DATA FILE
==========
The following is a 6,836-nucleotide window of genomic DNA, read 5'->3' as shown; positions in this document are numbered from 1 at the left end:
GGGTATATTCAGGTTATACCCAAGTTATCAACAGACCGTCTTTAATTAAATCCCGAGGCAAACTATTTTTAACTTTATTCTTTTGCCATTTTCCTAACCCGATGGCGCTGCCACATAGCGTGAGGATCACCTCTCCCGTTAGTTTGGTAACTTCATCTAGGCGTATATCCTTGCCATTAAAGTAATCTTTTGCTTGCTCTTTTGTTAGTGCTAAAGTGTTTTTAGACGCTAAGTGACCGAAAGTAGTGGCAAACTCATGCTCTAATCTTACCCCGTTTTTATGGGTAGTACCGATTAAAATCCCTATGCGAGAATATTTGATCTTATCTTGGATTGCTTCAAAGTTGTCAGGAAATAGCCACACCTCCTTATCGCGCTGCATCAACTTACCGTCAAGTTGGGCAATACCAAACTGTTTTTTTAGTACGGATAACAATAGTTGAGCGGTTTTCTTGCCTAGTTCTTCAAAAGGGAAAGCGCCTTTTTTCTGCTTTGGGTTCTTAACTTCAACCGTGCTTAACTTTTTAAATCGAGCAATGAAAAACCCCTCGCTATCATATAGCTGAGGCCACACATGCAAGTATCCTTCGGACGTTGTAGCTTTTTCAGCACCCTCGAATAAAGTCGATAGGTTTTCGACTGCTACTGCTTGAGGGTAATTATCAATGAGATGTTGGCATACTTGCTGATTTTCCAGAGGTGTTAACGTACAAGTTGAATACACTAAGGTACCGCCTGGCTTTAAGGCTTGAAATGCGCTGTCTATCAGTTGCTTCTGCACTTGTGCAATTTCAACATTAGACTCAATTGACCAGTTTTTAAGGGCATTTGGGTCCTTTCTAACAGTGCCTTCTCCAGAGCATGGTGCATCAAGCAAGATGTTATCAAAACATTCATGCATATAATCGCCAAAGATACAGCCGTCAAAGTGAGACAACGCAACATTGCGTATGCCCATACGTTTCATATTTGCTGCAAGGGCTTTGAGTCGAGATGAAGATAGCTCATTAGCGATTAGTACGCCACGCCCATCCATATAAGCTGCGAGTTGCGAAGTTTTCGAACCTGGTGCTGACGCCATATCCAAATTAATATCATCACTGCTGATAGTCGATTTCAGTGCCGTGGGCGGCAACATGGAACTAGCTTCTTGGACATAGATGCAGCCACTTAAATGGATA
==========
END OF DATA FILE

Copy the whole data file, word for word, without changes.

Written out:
The following is a 6,836-nucleotide window of genomic DNA, read 5'->3' as shown; positions in this document are numbered from 1 at the left end:
GGGTATATTCAGGTTATACCCAAGTTATCAACAGACCGTCTTTAATTAAATCCCGAGGCAAACTATTTTTAACTTTATTCTTTTGCCATTTTCCTAACCCGATGGCGCTGCCACATAGCGTGAGGATCACCTCTCCCGTTAGTTTGGTAACTTCATCTAGGCGTATATCCTTGCCATTAAAGTAATCTTTTGCTTGCTCTTTTGTTAGTGCTAAAGTGTTTTTAGACGCTAAGTGACCGAAAGTAGTGGCAAACTCATGCTCTAATCTTACCCCGTTTTTATGGGTAGTACCGATTAAAATCCCTATGCGAGAATATTTGATCTTATCTTGGATTGCTTCAAAGTTGTCAGGAAATAGCCACACCTCCTTATCGCGCTGCATCAACTTACCGTCAAGTTGGGCAATACCAAACTGTTTTTTTAGTACGGATAACAATAGTTGAGCGGTTTTCTTGCCTAGTTCTTCAAAAGGGAAAGCGCCTTTTTTCTGCTTTGGGTTCTTAACTTCAACCGTGCTTAACTTTTTAAATCGAGCAATGAAAAACCCCTCGCTATCATATAGCTGAGGCCACACATGCAAGTATCCTTCGGACGTTGTAGCTTTTTCAGCACCCTCGAATAAAGTCGATAGGTTTTCGACTGCTACTGCTTGAGGGTAATTATCAATGAGATGTTGGCATACTTGCTGATTTTCCAGAGGTGTTAACGTACAAGTTGAATACACTAAGGTACCGCCTGGCTTTAAGGCTTGAAATGCGCTGTCTATCAGTTGCTTCTGCACTTGTGCAATTTCAACATTAGACTCAATTGACCAGTTTTTAAGGGCATTTGGGTCCTTTCTAACAGTGCCTTCTCCAGAGCATGGTGCATCAAGCAAGATGTTATCAAAACATTCATGCATATAATCGCCAAAGATACAGCCGTCAAAGTGAGACAACGCAACATTGCGTATGCCCATACGTTTCATATTTGCTGCAAGGGCTTTGAGTCGAGATGAAGATAGCTCATTAGCGATTAGTACGCCACGCCCATCCATATAAGCTGCGAGTTGCGAAGTTTTCGAACCTGGTGCTGACGCCATATCCAAATTAATATCATCACTGCTGATAGTCGATTTCAGTGCCGTGGGCGGCAACATGGAACTAGCTTCTTGGACATAGATGCAGCCACTTAAATGGATA